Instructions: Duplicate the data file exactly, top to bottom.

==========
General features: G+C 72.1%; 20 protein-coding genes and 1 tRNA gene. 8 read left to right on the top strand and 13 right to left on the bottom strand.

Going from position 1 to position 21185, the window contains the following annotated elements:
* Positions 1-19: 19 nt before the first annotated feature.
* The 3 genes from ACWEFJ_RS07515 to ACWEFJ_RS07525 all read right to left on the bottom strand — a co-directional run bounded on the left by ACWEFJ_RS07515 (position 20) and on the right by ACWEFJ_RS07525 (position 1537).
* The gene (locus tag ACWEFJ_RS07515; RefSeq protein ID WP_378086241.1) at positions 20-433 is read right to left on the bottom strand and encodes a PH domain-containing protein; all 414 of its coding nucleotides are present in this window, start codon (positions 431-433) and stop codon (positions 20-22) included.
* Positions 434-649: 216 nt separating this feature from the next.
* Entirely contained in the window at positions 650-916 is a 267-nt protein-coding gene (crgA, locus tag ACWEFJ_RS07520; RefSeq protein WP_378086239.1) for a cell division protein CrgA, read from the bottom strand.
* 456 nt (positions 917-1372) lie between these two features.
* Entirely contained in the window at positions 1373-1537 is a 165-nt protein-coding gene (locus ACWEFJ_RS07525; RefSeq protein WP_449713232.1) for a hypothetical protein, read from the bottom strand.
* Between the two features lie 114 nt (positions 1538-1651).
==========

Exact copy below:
General features: G+C 72.1%; 20 protein-coding genes and 1 tRNA gene. 8 read left to right on the top strand and 13 right to left on the bottom strand.

Going from position 1 to position 21185, the window contains the following annotated elements:
* Positions 1-19: 19 nt before the first annotated feature.
* The 3 genes from ACWEFJ_RS07515 to ACWEFJ_RS07525 all read right to left on the bottom strand — a co-directional run bounded on the left by ACWEFJ_RS07515 (position 20) and on the right by ACWEFJ_RS07525 (position 1537).
* The gene (locus tag ACWEFJ_RS07515; RefSeq protein ID WP_378086241.1) at positions 20-433 is read right to left on the bottom strand and encodes a PH domain-containing protein; all 414 of its coding nucleotides are present in this window, start codon (positions 431-433) and stop codon (positions 20-22) included.
* Positions 434-649: 216 nt separating this feature from the next.
* Entirely contained in the window at positions 650-916 is a 267-nt protein-coding gene (crgA, locus tag ACWEFJ_RS07520; RefSeq protein WP_378086239.1) for a cell division protein CrgA, read from the bottom strand.
* 456 nt (positions 917-1372) lie between these two features.
* Entirely contained in the window at positions 1373-1537 is a 165-nt protein-coding gene (locus ACWEFJ_RS07525; RefSeq protein WP_449713232.1) for a hypothetical protein, read from the bottom strand.
* Between the two features lie 114 nt (positions 1538-1651).